Derek Baldridge, a fourth generation Alaskan died in Fairbanks at the age of 37. He was born in Soldotna where he attended K-12, graduating from Skyview HS Class of 2002. He received an associates degree in Process Technology from University of Alaska, Fairbanks, joined the IBEW, working for Chugach Electric in Beluga, and South Central Power Plant in Anchorage.
While attending UAF, he met his wife Stacey. They enjoyed hiking, exploring and building their lives and home together. They were married 11 years, producing twins, Magnus James and Myra Jean, age 5.
As a boy, Derek worked with his parents Jamie and Joy and older brother Ryan on their salmon seiner in Kodiak and Prince William Sound. He had a remarkable childhood learning many of the habits and skills he enjoyed as an adult. At an early age he was an accomplished shooter, deer hunter and fisherman. He knew the benefit of working hard: wages.
He still owned his 1973 Ford F100 pickup which he bought at age 12 with his savings. It had undergone many body and color changes. He modified snow machines and ATVs and was an accomplished rider. But what he really enjoyed was riding and sledding with his children. After their adventures, they declared he made the best hot cocoa.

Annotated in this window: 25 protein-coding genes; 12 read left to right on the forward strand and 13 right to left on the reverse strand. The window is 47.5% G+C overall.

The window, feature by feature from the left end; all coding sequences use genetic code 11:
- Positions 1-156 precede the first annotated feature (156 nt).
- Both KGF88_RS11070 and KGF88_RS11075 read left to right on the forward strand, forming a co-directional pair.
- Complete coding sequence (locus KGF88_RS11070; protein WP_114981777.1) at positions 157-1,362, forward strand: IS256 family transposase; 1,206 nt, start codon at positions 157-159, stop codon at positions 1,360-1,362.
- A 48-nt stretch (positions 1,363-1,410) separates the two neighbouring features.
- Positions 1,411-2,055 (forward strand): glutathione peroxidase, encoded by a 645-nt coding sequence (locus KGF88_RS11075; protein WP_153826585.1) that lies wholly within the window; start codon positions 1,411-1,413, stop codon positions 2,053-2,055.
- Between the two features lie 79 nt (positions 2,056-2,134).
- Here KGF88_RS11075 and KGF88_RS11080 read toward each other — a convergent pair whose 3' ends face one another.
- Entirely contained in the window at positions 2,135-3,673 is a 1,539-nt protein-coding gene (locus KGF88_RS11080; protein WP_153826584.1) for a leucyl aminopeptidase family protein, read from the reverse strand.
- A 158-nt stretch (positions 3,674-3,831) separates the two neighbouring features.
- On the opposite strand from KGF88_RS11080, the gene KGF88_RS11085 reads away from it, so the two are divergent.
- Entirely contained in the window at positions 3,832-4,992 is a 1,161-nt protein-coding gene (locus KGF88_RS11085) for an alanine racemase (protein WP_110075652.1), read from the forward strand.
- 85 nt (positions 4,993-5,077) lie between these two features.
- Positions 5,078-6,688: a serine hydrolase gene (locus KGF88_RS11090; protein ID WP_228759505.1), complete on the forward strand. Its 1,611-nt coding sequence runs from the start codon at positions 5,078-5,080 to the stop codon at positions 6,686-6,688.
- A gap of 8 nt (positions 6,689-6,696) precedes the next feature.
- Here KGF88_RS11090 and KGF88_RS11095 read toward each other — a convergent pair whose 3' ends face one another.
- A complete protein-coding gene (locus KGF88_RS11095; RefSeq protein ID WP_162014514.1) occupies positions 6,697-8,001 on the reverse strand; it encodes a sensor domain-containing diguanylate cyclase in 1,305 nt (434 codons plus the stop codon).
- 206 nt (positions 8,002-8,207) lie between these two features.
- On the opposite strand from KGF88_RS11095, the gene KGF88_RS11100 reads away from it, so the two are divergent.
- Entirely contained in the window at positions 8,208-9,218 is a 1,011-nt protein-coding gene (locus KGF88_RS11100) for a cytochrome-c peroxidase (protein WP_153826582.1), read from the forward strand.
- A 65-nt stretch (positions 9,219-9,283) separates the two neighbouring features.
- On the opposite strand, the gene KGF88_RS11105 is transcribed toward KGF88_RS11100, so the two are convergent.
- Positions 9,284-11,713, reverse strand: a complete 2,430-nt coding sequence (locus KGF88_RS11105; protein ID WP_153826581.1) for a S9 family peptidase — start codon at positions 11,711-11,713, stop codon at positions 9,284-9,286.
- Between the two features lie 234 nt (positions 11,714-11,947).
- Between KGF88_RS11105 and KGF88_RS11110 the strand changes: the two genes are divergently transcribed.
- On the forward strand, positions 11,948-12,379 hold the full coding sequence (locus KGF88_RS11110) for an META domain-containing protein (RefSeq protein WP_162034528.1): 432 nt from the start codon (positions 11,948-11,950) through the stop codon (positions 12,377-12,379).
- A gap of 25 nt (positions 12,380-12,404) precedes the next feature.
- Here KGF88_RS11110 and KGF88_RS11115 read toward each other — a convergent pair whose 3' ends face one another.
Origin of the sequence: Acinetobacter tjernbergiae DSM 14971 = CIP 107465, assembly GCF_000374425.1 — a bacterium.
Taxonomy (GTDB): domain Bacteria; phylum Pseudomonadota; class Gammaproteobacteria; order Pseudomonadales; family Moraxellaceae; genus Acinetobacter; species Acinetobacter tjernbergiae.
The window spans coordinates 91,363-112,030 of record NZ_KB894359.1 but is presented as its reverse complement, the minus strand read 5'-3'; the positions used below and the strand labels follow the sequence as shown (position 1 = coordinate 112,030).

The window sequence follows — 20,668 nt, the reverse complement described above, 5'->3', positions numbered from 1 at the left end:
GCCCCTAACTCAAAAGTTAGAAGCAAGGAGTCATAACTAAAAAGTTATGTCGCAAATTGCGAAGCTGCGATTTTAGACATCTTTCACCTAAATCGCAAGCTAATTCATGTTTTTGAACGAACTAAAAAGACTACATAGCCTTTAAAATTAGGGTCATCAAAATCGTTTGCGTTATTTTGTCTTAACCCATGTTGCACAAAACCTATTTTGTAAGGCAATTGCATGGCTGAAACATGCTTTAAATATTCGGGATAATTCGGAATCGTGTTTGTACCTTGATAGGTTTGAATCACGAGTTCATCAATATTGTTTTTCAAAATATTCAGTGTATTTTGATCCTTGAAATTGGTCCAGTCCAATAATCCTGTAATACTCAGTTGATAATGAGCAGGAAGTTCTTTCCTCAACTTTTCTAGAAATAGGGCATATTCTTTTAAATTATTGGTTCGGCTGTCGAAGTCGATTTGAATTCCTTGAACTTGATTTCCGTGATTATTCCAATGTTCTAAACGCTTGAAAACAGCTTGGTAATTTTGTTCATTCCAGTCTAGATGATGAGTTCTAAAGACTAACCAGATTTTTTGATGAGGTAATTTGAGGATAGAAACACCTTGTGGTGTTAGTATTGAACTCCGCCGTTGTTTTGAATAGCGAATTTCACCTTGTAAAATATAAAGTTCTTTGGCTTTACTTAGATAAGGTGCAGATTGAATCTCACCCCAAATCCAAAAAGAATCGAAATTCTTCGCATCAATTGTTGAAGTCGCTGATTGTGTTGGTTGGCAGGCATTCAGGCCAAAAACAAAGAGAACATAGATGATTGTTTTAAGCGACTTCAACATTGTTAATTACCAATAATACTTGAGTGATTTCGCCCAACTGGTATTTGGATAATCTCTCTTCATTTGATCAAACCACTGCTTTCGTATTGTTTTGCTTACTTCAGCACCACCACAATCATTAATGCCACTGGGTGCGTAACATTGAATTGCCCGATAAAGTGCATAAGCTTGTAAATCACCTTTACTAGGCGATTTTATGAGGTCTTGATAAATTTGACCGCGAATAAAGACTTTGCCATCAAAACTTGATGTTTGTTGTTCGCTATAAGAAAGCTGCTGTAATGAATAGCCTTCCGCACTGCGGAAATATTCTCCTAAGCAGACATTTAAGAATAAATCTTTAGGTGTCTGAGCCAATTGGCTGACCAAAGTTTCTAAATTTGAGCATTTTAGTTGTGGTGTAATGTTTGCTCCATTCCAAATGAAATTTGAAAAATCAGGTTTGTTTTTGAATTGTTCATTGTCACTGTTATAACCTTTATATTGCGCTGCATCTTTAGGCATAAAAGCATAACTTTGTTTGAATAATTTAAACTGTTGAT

At the time of his death, Derek was nearing completion of a beautiful log home in Fairbanks. In addition, his hobbies included forging knives, tomahawks and axes. He built black powder arms and qualified to winter hunt moose in the Alaskan Interior; an activity he enjoyed with his father Jamie.
He is predeceased by his Alaskan great grandparents Dick and Millie Nielsen of Kasilof, paternal grandparents and Anchor Point homesteaders Jim and Patricia Baldridge. His maternal grandparents Red and Dorla Herrin of Kenai.
He leaves his wife Stacey, children Magnus and Myra of Fairbanks. His parents, Jamie and Joy Baldridge of Soldotna, brother Ryan (Catie) and nephew Cillian of Sterling. Father in law Paul Carkhuff of OH, mother in law Brenda Crain, sister in law Lindsey (Dan) and niece Adeline Daywalt, all of Fort Mill SC.
Derek has been remembered to us as an always smiling, always happy, redheaded little boy, who became a broadly smiling man with the same disposition. Derek will be missed and remembered by his extensive Alaskan family, especially his cousins who were his first friends.
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